The protests in Hong Kong must be giving Xi and his colleagues much angst. The headline cause of the protests is about political freedom, but the underlying cause is economics. They have plunged Hong Kong into just the kind of chaos the rulers in Beijing fear could happen in China. They may make Xi just nervous enough to give Trump much of what he wants to save the Chinese economy from sliding into a trade war-induced recession. The question is, are Trump and his team capable of making a deal?

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  • Clyde Duncan  On 08/11/2019 at 3:57 am

    In a heated exchange with a Buddy on another blog, I plucked the following out of another essay and dropped it into the fray – He still worships Trump:

    China’s economy depends significantly on its exported goods.

    By devaluating its currency, the Asian giant lowered the price of its exports and gained a competitive advantage in the international markets.

    A weaker currency also made China’s imports costlier, thus spurring the production of substitute products at home to aid the domestic economy.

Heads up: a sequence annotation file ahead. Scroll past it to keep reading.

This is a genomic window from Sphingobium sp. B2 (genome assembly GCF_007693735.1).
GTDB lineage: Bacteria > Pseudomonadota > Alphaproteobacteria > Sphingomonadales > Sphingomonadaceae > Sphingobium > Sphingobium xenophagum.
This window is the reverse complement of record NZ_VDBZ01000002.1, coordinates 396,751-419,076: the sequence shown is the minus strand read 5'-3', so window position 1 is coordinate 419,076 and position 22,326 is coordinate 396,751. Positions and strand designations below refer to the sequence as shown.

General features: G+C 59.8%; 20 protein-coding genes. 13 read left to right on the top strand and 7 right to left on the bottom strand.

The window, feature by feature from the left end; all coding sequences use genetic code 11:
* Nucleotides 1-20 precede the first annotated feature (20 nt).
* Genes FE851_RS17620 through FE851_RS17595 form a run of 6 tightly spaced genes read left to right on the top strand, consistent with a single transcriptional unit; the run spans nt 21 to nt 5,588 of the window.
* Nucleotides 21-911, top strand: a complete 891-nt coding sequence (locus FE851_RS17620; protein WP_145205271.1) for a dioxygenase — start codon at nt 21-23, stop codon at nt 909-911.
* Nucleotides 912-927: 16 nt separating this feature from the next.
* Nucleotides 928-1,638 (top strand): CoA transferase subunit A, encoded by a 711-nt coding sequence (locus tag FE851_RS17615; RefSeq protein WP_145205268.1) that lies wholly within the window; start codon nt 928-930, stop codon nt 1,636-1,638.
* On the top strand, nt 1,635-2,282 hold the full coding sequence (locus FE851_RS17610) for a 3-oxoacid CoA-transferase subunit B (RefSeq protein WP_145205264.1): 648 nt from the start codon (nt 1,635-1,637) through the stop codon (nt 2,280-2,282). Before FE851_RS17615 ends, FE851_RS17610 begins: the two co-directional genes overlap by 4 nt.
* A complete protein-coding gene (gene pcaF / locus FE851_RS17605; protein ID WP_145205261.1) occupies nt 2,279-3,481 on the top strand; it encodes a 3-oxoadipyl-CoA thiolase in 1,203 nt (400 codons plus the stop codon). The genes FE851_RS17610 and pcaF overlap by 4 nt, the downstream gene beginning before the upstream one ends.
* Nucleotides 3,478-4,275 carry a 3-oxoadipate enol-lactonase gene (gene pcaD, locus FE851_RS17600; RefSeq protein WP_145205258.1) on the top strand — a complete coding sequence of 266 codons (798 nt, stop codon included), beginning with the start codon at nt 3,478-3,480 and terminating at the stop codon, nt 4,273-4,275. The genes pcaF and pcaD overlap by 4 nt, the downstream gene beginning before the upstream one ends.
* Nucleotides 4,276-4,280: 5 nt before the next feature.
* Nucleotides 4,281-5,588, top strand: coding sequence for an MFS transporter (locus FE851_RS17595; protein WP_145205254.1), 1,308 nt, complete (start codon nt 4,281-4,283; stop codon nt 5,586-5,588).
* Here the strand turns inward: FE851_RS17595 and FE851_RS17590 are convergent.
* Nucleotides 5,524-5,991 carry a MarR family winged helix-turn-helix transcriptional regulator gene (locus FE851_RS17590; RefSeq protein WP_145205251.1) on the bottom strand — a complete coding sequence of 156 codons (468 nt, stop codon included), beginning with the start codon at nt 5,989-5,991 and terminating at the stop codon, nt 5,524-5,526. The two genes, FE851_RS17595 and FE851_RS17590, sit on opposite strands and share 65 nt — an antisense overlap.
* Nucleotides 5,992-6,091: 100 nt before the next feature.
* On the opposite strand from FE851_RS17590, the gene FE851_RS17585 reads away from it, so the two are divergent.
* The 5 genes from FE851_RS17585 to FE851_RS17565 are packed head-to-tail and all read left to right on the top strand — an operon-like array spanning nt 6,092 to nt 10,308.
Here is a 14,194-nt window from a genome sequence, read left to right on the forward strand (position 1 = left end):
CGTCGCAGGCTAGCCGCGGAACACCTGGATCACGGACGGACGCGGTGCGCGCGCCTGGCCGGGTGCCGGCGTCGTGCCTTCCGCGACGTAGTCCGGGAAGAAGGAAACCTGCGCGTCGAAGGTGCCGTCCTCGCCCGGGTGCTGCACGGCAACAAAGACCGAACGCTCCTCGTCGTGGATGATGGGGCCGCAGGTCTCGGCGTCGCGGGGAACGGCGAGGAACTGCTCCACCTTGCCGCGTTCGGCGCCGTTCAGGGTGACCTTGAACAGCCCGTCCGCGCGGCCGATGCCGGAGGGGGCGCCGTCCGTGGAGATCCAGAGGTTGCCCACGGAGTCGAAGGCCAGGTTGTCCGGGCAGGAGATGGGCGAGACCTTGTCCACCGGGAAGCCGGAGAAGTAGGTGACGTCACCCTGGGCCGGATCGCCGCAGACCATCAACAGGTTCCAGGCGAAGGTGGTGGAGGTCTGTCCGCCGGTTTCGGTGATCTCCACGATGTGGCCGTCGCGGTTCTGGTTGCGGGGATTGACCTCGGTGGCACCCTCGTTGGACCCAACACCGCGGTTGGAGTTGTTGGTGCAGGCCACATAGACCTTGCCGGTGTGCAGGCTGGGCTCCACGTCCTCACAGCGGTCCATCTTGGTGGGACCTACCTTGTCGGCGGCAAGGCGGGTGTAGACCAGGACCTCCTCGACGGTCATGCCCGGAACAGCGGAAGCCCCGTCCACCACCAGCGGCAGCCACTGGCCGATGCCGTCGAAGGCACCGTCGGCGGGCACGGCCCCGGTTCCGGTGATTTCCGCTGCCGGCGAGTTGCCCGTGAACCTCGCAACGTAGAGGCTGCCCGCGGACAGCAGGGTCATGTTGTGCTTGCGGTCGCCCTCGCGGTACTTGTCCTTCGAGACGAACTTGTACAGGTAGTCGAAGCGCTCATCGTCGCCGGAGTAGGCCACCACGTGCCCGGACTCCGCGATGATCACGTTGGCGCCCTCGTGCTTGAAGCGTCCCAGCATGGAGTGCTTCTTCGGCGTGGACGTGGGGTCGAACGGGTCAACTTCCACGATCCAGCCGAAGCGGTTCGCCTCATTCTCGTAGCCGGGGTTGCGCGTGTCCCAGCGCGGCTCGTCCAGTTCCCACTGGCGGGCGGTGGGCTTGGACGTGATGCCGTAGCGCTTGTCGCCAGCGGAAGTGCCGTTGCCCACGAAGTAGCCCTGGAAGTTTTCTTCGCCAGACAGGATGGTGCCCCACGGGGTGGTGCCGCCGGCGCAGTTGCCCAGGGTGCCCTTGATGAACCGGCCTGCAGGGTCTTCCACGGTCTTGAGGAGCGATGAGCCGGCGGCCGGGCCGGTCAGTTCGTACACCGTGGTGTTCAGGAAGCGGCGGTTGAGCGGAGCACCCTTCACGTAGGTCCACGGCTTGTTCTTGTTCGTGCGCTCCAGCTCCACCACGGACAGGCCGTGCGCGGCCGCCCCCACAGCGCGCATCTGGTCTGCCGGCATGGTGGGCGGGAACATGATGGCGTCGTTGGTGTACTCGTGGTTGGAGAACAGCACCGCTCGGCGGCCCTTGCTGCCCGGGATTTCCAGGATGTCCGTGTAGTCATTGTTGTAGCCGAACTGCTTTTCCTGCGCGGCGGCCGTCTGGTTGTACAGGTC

NB: Americans would buy more of the cheap Chinese goods and China would increase domestic production because they cannot afford the American imports. – GET IT!

    Of course, he does NOT ….. or there go all his reasons for supporting Trump.

  • kamtanblog  On 08/11/2019 at 4:22 am

    Simple Simon says
    In trade wars there will be more losers than winners. Losers are many winners are few.
    Already Brazil Oz Mexico and Canada
    are benefiting from “tit for tat” USA policy.
    My concerns is that USA will follow EU
    with “protectionist” policies.
    Implosion rather than explosions of
    world trade. BRICS an example of “trade blocks” developing.
    USAUKSA another.
    (US/UK to include Caribbean and Latin America)
    Obviously am speculating economically as politically it may seem impossible with far right leaders in place. In the short terms it will
    certainly seem beneficial to some but in long term there will be more losers than winners.
    WTO rules will have to change to accommodate these new developments so
    remain optimistic for the future.
    In trade let’s hope “quality” replaces “quantity”
    and “dumping” becomes history.
    Post WW2 it was Japan Germany competing
    that benefited from their developers
    Today will it be USA China’s turn.

    Go figure


  • Clyde Duncan  On 08/12/2019 at 7:52 am

    White Supremacists Committed 73 Killings Since Charlottesville, ADL Says

    Report says 39 U.S. murders were ‘clearly motivated by hateful, racist ideology’

    JTA and Marcy Oster | Haaretz